When news broke the other day about a major poll concluding the great majority of Californians would like to see a moderate third party on the ballot next fall, most responses were shrugs and yawns.
But if anyone could get a mainstream third party onto the ballot — unlike options like the extremist American Independents and Peace and Freedom Party — Democrats and Republicans might not be so cavalier about a potential new competitor.
In fact, the specter of H. Ross Perot and his short-lived Reform Party still hangs over California political reality even as the likes of anti-vaccine activist Robert F. Kennedy Jr. and retiring West Virginia Sen. Joe Manchin make presidential candidate noises.
Until Perot spent millions of his own dollars in 1992 to enter the lists against both Republican President George H.W. Bush and Democrat Bill Clinton, California had been a pretty solid Republican state in presidential elections.
Before 1992, the last Democratic presidential hopeful to carry California was Lyndon Johnson in 1964, after a campaign colored by charges that Republican rival Barry Goldwater was too much of an extremist. (Among today’s Republicans he might seem moderate; Goldwater copped to having some Democratic friends.)
Before that, Harry Truman in 1948 was the last Democrat to win California. But since oilman Perot’s mostly self-funded third-party bid altered reality, no Republican candidate for president has won in California.
It’s hard to know for certain whether Perot helped convert California from a red presidential state to blue. But academic studies consistently find that once voters go for a party they have not habitually supported, they often continue wandering off previous reservations.
The folksy Perot attracted far more previous GOP voters than Democrats. Things were never the same again in California politics.
Other factors — like the fear of discrimination that the 1994 Proposition 187 struck in Latino hearts and minds and the resulting surge in Hispanic voting — played big roles, too, but it’s tough to argue against Perot’s major effect.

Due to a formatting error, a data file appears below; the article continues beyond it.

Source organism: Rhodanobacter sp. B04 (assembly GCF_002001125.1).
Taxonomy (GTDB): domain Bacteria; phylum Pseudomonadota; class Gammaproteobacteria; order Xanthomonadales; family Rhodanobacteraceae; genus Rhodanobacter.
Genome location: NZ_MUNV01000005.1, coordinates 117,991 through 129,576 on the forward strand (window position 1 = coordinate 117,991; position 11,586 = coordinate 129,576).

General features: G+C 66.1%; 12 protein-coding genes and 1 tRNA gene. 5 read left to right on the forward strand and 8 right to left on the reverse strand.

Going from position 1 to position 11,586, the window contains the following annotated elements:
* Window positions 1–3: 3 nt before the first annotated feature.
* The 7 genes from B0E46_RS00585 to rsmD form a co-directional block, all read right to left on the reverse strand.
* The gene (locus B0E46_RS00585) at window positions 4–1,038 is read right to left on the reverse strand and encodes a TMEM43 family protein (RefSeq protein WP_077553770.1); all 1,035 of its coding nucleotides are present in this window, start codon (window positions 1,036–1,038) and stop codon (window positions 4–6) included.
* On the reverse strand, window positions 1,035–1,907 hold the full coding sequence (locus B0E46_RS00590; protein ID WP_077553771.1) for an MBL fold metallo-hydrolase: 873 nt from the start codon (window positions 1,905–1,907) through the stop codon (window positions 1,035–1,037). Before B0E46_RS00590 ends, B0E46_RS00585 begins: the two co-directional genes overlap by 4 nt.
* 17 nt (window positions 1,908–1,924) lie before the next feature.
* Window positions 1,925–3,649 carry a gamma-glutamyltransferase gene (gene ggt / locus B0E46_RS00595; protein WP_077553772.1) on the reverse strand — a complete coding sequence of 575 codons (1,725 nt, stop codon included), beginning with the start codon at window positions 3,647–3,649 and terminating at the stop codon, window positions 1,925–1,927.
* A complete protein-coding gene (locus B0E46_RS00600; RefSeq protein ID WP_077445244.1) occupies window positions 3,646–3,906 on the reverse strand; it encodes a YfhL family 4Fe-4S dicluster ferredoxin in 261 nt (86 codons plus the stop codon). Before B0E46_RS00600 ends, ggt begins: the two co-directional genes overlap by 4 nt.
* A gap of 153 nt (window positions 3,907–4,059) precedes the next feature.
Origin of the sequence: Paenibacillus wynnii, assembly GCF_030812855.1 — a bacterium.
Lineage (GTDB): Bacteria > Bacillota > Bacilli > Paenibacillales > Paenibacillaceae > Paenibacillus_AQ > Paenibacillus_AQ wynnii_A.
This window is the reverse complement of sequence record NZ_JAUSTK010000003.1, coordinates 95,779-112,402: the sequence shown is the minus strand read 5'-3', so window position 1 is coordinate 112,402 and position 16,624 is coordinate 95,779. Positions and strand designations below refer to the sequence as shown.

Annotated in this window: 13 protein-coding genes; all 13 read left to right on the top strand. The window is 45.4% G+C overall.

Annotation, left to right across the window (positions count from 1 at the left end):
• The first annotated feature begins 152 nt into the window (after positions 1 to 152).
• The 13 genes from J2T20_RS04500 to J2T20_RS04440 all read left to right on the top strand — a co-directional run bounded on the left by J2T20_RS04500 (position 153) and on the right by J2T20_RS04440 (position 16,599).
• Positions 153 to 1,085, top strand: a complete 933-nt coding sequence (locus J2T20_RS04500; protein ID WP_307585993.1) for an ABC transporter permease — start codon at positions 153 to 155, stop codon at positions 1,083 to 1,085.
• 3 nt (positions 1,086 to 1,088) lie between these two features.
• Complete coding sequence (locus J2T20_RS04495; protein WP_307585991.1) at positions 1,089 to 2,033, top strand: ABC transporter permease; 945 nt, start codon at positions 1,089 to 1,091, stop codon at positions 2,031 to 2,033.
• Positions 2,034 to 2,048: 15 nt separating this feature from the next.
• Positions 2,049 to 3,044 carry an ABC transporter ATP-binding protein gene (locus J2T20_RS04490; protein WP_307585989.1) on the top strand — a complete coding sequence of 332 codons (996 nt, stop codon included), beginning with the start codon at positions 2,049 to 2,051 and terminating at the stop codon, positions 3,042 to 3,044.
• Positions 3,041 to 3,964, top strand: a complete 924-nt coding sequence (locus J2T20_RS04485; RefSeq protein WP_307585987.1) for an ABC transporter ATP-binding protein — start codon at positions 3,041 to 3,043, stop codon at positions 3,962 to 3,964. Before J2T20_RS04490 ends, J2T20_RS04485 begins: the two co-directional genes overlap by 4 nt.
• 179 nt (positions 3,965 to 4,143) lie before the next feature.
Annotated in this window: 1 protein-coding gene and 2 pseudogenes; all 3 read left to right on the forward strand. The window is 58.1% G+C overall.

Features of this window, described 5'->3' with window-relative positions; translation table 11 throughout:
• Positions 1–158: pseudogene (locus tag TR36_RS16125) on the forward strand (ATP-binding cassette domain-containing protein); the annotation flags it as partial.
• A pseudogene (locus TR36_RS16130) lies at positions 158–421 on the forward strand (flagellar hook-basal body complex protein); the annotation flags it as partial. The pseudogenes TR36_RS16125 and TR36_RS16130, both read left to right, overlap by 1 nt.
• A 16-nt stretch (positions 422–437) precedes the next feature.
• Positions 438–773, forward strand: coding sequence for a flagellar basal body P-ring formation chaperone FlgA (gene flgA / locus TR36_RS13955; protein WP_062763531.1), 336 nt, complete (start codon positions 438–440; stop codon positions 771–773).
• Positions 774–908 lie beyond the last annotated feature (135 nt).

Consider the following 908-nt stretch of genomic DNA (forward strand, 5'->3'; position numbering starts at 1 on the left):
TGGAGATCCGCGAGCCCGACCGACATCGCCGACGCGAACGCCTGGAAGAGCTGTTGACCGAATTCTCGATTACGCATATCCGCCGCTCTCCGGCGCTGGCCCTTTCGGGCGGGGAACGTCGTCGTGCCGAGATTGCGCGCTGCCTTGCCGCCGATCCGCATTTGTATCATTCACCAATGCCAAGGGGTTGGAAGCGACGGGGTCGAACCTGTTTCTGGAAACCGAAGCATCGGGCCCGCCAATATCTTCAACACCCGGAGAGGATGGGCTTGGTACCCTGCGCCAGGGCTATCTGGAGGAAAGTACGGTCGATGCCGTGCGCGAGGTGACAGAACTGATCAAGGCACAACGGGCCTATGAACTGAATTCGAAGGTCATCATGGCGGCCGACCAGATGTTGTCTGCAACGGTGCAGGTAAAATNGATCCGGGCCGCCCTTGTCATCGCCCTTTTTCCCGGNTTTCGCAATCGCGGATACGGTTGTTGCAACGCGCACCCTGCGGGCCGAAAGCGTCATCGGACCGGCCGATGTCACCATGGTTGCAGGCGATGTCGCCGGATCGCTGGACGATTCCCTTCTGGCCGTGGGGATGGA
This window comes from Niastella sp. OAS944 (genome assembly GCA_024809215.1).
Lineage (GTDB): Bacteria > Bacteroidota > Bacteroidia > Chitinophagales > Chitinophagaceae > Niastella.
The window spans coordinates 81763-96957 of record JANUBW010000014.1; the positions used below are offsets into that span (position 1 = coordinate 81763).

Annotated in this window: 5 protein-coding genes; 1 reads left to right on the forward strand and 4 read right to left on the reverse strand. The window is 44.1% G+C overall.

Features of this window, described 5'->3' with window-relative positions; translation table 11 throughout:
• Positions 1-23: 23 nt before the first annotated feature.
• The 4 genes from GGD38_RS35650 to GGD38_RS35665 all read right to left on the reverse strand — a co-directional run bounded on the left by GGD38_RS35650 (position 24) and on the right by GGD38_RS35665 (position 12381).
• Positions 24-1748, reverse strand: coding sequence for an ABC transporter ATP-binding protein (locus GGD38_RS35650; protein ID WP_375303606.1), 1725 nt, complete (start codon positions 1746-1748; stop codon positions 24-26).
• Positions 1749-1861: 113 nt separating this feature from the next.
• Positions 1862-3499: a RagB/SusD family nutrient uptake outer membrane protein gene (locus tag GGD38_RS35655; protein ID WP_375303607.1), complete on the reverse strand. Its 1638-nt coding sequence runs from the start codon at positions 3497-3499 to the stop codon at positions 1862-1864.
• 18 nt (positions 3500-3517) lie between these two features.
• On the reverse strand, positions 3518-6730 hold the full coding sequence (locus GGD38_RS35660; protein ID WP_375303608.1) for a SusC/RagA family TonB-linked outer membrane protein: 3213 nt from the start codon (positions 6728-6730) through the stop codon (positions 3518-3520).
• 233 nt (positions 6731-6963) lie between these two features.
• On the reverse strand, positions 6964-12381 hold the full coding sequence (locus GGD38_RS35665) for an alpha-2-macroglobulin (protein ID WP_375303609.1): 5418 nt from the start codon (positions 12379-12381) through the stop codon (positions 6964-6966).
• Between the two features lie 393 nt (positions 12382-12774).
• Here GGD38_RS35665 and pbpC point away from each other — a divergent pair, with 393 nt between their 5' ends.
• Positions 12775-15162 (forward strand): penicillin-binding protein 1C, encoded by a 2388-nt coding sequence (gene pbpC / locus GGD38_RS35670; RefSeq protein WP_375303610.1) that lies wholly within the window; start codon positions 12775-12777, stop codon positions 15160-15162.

So now comes news that California is ripe for a serious third party, a moderate alternative to both President Biden and ex-President Donald Trump, the Republicans’ current overwhelming front-runner.
No one knows if a new party would pull voters away from Biden in a kind of payback for what Perot did to Bush 31 years ago. But if a new party’s nominee were a converted moderate Republican, it could wind up damaging Trump just like Perot’s party did to Bush, draining off voters who likely otherwise would go Republican.
It’s possible both Kennedy and Manchin could mount significant independent runs. Some polling shows Kennedy might hurt Trump more than Biden, while Manchin would likely harm Biden more.
But neither has Perot’s money or by himself amounts to a political party and both face the huge task of getting on the ballot in all 50 states.
Time is growing short for a real third party to rise up next year. Former Republican Rep. Tom Campbell tried in 2020 to get such a party (called the Common Sense Party) on the ballot, but failed.
Yet, there are all those Californians telling pollsters at the nonpartisan Public Policy Institute of California they have trouble abiding either major party.
Which might mean that if Campbell and his supporters tried again, they could get a new party qualified. But that won’t happen in time for next year’s election.
If third party backers get cracking today, they might manage to win ballot status here and in many states by 2026 and run a presidential candidate in 2028.
For now, though, any new party would be faceless unless it adopted Kennedy or Manchin, an unlikely prospect.
But notice has been served: If Democrats keep trying to defy the voters’ will, as they did with no-cash bail and might with higher pay for fast-food workers, they now know it will cause voters to react against them.
And Republicans know that many voters are dissatisfied with GOP stances against popular California ideas like gun control and abortion on demand.
This means unless the parties change — which they so far refuse to do — there’s plenty of appetite for a replacement party.
It all makes the third-party possibility well worth watching.
Email Thomas Elias at [email protected].